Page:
Visits to a state-of-the-art power station, a homeless project and a giant light event with children will form part of the Archbishop of York’s visit to Nottinghamshire at the end of the month.
The Archbishop of York, Dr John Sentamu, will be spending two days (Monday 31st October and Tuesday 1st November 2011) in the county as guests of the Diocese of Southwell & Nottingham.
The visit will include a whole range of people and projects from a taster of rural communities and projects to inner city churches and university life. A highlight of the visit will be a giant light celebration in Southwell Minster with hundreds of children and young people and a ‘Shine the Light’ service in the Cathedral.
Starting out with a tour of Staythorpe Power Station, the Archbishop, who will be accompanied by the Bishop of Southwell & Nottingham, the Rt Revd Paul Butler, will meet staff at the plant. He will be shown some of the latest technology and developments enabling it to produce energy-efficient and environmentally friendly power.
From Staythorpe, the Archbishop will move on to meet staff and clients at a youth employment and housing project in Sutton-in-Ashfield run by Notts charity Framework, where he will join the young people for lunch.
The first day continues with a stop off at a Dairy Farm in Caunton, where a 450 cow herd produce 3,000,000 litres annually, supplying the milk for Stilton Cheese. The Archbishop will hear about the cheese making and the selling process to UK supermarkets and some 40 countries worldwide. He will also gain an insight into a new local support network for farmers under stress and hear how sustainable energy is being harnessed for the farm via a new wind turbine.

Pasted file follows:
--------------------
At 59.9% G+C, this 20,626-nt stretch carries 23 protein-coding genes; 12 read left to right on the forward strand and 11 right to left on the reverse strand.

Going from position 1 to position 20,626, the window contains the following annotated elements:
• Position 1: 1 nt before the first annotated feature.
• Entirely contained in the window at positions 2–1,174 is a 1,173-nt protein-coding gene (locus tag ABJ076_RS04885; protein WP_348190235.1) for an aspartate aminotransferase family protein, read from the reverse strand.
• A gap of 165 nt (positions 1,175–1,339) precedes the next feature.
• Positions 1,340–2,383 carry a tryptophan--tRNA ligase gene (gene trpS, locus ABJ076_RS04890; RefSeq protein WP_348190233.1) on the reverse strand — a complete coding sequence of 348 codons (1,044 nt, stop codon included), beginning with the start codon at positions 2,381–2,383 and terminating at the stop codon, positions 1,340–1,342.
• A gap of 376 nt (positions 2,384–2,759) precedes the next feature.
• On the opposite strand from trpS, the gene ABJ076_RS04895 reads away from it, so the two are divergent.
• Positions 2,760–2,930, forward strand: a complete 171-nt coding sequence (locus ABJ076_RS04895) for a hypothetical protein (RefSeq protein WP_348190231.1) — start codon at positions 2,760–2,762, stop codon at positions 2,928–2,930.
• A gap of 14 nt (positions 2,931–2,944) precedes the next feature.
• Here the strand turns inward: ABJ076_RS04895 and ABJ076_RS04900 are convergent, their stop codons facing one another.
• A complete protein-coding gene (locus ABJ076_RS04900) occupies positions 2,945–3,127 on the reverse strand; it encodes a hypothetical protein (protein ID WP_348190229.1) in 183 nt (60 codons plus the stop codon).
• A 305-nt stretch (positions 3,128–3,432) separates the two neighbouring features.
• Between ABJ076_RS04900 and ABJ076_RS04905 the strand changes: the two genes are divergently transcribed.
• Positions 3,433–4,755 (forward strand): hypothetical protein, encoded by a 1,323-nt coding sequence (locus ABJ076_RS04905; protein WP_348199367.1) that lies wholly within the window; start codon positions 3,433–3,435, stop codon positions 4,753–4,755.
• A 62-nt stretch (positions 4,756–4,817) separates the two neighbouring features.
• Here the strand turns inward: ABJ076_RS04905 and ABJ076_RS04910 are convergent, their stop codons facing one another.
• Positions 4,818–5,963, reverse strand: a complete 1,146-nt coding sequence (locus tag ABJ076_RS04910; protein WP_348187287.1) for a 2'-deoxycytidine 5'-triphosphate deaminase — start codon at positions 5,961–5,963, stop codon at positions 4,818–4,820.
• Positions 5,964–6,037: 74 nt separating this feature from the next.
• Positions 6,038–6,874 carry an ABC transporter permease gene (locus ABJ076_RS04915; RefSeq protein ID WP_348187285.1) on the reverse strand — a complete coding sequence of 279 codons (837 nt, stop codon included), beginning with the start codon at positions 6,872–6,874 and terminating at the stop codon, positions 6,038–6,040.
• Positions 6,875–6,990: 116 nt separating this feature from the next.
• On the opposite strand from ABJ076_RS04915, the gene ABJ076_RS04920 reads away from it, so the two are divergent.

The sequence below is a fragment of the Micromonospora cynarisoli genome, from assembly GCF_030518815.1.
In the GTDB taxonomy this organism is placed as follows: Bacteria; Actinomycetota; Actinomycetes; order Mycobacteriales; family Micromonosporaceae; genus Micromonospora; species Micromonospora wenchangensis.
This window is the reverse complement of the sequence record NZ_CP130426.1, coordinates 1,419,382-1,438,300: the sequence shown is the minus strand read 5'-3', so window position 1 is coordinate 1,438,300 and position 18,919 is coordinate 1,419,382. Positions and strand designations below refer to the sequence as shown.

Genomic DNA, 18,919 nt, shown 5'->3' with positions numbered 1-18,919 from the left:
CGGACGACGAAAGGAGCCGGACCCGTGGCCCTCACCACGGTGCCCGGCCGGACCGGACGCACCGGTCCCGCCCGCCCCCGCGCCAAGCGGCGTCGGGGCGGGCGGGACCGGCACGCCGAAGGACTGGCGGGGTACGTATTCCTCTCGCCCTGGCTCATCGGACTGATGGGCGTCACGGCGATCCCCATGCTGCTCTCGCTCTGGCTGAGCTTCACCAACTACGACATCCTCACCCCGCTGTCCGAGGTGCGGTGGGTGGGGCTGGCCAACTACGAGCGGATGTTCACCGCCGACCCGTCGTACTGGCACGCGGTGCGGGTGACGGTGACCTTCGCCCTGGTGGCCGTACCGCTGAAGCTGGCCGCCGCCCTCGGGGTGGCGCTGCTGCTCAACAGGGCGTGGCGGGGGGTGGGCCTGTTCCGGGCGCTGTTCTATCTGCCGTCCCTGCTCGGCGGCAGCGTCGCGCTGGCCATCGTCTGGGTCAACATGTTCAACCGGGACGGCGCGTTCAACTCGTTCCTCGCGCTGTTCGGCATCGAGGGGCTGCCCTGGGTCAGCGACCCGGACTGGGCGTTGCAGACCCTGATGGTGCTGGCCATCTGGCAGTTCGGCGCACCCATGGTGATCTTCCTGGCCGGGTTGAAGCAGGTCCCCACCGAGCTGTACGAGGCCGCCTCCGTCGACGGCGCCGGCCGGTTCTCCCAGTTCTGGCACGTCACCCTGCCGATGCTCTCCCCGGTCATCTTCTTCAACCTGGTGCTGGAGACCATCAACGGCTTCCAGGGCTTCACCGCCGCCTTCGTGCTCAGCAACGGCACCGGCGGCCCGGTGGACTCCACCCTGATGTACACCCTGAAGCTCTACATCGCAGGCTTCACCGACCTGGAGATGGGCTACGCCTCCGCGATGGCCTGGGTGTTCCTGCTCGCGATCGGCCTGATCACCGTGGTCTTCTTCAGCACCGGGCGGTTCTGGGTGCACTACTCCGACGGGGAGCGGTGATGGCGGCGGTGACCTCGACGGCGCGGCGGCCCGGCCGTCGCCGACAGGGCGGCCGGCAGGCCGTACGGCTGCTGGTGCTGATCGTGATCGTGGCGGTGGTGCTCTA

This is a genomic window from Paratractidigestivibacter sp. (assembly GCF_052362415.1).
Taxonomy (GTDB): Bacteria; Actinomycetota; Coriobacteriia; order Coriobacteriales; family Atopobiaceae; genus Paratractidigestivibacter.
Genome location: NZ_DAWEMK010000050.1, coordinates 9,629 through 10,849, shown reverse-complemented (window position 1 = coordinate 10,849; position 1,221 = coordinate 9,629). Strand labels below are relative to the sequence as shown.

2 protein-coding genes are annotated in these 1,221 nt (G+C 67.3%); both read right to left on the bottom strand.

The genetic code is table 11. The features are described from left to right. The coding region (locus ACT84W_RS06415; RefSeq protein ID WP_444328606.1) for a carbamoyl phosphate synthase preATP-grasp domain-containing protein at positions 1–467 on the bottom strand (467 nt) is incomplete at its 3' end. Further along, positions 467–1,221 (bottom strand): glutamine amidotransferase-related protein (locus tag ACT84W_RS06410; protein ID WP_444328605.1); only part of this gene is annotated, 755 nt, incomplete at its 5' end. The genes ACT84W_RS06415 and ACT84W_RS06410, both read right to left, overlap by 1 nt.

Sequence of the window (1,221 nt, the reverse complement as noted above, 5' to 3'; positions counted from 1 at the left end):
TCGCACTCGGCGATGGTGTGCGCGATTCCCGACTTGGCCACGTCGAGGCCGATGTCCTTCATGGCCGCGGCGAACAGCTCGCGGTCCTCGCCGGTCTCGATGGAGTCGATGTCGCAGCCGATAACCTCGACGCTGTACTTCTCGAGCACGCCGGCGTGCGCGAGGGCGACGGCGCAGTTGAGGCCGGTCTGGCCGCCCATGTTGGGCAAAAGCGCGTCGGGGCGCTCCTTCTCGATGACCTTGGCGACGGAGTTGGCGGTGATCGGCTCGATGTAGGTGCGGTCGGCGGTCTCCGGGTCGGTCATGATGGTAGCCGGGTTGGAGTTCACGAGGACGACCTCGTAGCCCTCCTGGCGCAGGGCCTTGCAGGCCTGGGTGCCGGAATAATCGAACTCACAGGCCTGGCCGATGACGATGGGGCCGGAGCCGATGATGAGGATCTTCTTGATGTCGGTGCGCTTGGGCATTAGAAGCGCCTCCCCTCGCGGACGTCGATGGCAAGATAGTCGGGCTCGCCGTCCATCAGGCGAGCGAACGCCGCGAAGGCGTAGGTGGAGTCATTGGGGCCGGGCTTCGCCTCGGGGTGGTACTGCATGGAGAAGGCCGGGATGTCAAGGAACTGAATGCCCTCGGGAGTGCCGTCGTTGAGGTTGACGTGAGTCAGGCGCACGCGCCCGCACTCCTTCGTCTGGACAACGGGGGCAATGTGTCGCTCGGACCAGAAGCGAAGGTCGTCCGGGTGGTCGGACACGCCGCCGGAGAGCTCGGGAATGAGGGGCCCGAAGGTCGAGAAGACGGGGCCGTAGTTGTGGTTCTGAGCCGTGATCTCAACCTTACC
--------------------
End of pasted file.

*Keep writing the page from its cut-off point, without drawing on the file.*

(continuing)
He will then join hundreds of children and young people in a light themed event in Nottinghamshire’s ancient cathedral. The evening will be designed for all ages – children, young people, families, individuals – and there will be activities and crafts, as well as refreshments available. Some of the special activities will include drumming, glass painting, lamp-making, shadow puppets, candle making, bubble prayers and parachute games.
A short act of worship will be led by the Archbishop, and in addition to a light display, a local charity Pulp Friction will show the Archbishop how to make juice using pedal power. This charity will be providing refreshments at the event.
The Great Hall at Southwell Minster is the venue for a dinner with the High Sheriff, Sir John Peace and other guests at which the High Sheriff will focus on his chosen charities and in particular the Southwell Palace Project, (a medieval former Palace of the Archbishops of York).
On Tuesday, the Archbishop will open a new multi-faith Centre at Nottingham Trent University’s Clifton Campus. He will also be informed about developments in cancer research at the University and join in a question and answer time with students.
Lunchtime will be spent with older people at a lunch club at St Aidan’s Church in Basford, followed by a chance to meet with asylum seekers at a housing and support project run by the Arimathea Trust in Radford.